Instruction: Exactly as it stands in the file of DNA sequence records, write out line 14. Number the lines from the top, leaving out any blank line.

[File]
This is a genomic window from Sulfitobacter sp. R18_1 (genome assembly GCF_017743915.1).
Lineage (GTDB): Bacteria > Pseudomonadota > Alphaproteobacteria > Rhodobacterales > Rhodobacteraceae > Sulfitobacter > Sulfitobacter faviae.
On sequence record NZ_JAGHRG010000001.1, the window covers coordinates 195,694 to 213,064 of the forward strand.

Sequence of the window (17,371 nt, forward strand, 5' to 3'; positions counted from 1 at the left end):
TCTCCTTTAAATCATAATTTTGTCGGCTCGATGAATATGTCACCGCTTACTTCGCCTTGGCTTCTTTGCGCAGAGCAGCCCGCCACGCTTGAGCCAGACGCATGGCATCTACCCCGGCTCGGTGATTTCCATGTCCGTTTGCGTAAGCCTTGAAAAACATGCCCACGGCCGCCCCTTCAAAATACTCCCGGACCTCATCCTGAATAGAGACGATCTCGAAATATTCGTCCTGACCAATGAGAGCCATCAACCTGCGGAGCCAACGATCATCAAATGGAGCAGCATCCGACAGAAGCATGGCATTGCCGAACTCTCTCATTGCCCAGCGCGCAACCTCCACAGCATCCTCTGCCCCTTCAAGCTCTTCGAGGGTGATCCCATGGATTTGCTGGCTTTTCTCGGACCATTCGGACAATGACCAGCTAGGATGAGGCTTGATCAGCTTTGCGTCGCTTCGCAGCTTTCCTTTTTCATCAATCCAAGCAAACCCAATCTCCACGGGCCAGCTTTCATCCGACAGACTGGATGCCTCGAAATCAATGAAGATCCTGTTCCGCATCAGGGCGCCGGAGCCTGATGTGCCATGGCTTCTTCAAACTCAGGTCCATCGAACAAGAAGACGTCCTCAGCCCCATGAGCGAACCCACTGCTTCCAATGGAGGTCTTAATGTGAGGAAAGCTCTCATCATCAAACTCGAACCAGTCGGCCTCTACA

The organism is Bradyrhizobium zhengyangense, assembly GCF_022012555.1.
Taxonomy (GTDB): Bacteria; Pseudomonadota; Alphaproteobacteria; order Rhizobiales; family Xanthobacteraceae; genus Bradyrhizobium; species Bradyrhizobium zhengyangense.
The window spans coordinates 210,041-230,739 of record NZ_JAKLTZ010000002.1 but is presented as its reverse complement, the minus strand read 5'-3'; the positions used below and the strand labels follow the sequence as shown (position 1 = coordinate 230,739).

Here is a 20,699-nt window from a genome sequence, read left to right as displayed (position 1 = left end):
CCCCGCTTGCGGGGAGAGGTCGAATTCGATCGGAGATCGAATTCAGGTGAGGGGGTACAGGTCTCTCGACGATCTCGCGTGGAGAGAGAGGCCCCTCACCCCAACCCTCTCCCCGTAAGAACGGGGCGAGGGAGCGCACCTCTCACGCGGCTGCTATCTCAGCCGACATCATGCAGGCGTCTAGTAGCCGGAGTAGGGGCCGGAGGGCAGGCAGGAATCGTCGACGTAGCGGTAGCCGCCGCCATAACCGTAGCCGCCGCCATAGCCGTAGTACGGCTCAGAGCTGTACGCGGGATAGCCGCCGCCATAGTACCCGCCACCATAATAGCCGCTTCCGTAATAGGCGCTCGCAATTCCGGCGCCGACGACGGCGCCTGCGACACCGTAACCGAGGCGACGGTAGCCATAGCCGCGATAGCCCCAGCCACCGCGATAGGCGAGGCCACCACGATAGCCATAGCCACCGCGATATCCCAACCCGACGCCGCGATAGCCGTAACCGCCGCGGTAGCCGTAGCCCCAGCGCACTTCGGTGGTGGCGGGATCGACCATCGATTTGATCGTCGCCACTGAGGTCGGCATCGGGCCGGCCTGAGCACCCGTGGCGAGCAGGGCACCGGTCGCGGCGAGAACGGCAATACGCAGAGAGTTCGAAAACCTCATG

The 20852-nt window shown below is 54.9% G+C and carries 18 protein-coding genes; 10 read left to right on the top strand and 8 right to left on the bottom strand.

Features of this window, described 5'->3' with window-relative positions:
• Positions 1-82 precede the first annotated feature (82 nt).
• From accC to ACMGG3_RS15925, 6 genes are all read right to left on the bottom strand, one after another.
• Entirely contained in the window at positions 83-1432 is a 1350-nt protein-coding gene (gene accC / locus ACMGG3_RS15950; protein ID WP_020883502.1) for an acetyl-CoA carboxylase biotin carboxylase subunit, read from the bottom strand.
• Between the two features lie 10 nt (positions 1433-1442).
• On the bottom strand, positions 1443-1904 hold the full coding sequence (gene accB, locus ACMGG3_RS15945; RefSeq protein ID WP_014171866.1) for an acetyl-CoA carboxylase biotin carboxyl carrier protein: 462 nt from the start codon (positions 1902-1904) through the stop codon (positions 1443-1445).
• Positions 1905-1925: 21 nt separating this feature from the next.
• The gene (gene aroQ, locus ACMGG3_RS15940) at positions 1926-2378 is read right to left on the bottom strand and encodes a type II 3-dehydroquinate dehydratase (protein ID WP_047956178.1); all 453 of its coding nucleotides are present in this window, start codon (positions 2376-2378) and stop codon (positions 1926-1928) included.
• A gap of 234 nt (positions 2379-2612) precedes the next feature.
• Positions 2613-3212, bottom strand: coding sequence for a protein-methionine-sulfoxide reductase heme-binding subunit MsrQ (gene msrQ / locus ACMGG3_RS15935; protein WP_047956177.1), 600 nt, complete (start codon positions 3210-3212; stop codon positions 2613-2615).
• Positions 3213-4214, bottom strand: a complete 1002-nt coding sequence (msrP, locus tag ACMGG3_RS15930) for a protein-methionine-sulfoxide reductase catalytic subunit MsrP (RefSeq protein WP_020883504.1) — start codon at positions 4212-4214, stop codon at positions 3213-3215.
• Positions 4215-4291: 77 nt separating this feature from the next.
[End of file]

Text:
• From accC to ACMGG3_RS15925, 6 genes are all read right to left on the bottom strand, one after another.